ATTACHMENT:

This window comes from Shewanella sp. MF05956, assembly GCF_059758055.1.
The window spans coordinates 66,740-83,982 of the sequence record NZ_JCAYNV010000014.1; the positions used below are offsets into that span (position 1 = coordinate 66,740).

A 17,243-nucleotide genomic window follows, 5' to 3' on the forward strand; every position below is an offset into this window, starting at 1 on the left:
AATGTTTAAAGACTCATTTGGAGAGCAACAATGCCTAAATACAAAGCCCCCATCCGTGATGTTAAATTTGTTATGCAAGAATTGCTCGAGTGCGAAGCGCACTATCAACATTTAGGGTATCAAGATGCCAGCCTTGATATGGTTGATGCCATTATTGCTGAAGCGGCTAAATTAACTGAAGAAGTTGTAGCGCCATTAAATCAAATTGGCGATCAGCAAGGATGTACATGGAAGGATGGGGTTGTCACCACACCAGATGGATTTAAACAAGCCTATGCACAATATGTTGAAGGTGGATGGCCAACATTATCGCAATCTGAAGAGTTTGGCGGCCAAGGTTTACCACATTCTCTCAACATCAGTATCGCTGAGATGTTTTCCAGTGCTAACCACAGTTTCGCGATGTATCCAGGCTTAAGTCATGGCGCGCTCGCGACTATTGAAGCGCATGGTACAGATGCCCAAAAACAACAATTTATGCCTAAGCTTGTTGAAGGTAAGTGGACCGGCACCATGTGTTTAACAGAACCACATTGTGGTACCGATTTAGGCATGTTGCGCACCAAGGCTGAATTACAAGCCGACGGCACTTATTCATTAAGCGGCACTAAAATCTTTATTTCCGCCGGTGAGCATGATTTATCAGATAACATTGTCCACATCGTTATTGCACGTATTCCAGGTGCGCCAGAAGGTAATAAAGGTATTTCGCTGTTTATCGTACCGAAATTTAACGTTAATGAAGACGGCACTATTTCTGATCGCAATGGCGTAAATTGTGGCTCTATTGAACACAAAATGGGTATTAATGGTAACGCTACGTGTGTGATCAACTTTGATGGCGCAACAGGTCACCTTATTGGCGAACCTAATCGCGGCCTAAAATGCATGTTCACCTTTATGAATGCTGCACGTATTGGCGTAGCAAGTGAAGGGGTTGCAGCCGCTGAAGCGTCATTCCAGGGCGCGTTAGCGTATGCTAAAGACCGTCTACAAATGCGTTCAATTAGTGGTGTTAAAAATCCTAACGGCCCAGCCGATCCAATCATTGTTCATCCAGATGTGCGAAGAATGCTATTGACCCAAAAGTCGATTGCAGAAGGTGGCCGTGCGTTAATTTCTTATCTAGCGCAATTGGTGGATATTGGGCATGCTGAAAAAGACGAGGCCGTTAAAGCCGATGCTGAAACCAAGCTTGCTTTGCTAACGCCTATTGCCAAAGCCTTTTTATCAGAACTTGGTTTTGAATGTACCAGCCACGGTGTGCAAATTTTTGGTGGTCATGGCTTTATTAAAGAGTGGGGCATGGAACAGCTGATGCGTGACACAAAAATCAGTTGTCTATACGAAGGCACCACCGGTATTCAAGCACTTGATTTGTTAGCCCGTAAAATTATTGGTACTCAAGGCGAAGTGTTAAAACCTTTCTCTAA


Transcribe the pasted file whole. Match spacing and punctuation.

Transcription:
This window comes from Shewanella sp. MF05956, assembly GCF_059758055.1.
The window spans coordinates 66,740-83,982 of the sequence record NZ_JCAYNV010000014.1; the positions used below are offsets into that span (position 1 = coordinate 66,740).

A 17,243-nucleotide genomic window follows, 5' to 3' on the forward strand; every position below is an offset into this window, starting at 1 on the left:
AATGTTTAAAGACTCATTTGGAGAGCAACAATGCCTAAATACAAAGCCCCCATCCGTGATGTTAAATTTGTTATGCAAGAATTGCTCGAGTGCGAAGCGCACTATCAACATTTAGGGTATCAAGATGCCAGCCTTGATATGGTTGATGCCATTATTGCTGAAGCGGCTAAATTAACTGAAGAAGTTGTAGCGCCATTAAATCAAATTGGCGATCAGCAAGGATGTACATGGAAGGATGGGGTTGTCACCACACCAGATGGATTTAAACAAGCCTATGCACAATATGTTGAAGGTGGATGGCCAACATTATCGCAATCTGAAGAGTTTGGCGGCCAAGGTTTACCACATTCTCTCAACATCAGTATCGCTGAGATGTTTTCCAGTGCTAACCACAGTTTCGCGATGTATCCAGGCTTAAGTCATGGCGCGCTCGCGACTATTGAAGCGCATGGTACAGATGCCCAAAAACAACAATTTATGCCTAAGCTTGTTGAAGGTAAGTGGACCGGCACCATGTGTTTAACAGAACCACATTGTGGTACCGATTTAGGCATGTTGCGCACCAAGGCTGAATTACAAGCCGACGGCACTTATTCATTAAGCGGCACTAAAATCTTTATTTCCGCCGGTGAGCATGATTTATCAGATAACATTGTCCACATCGTTATTGCACGTATTCCAGGTGCGCCAGAAGGTAATAAAGGTATTTCGCTGTTTATCGTACCGAAATTTAACGTTAATGAAGACGGCACTATTTCTGATCGCAATGGCGTAAATTGTGGCTCTATTGAACACAAAATGGGTATTAATGGTAACGCTACGTGTGTGATCAACTTTGATGGCGCAACAGGTCACCTTATTGGCGAACCTAATCGCGGCCTAAAATGCATGTTCACCTTTATGAATGCTGCACGTATTGGCGTAGCAAGTGAAGGGGTTGCAGCCGCTGAAGCGTCATTCCAGGGCGCGTTAGCGTATGCTAAAGACCGTCTACAAATGCGTTCAATTAGTGGTGTTAAAAATCCTAACGGCCCAGCCGATCCAATCATTGTTCATCCAGATGTGCGAAGAATGCTATTGACCCAAAAGTCGATTGCAGAAGGTGGCCGTGCGTTAATTTCTTATCTAGCGCAATTGGTGGATATTGGGCATGCTGAAAAAGACGAGGCCGTTAAAGCCGATGCTGAAACCAAGCTTGCTTTGCTAACGCCTATTGCCAAAGCCTTTTTATCAGAACTTGGTTTTGAATGTACCAGCCACGGTGTGCAAATTTTTGGTGGTCATGGCTTTATTAAAGAGTGGGGCATGGAACAGCTGATGCGTGACACAAAAATCAGTTGTCTATACGAAGGCACCACCGGTATTCAAGCACTTGATTTGTTAGCCCGTAAAATTATTGGTACTCAAGGCGAAGTGTTAAAACCTTTCTCTAA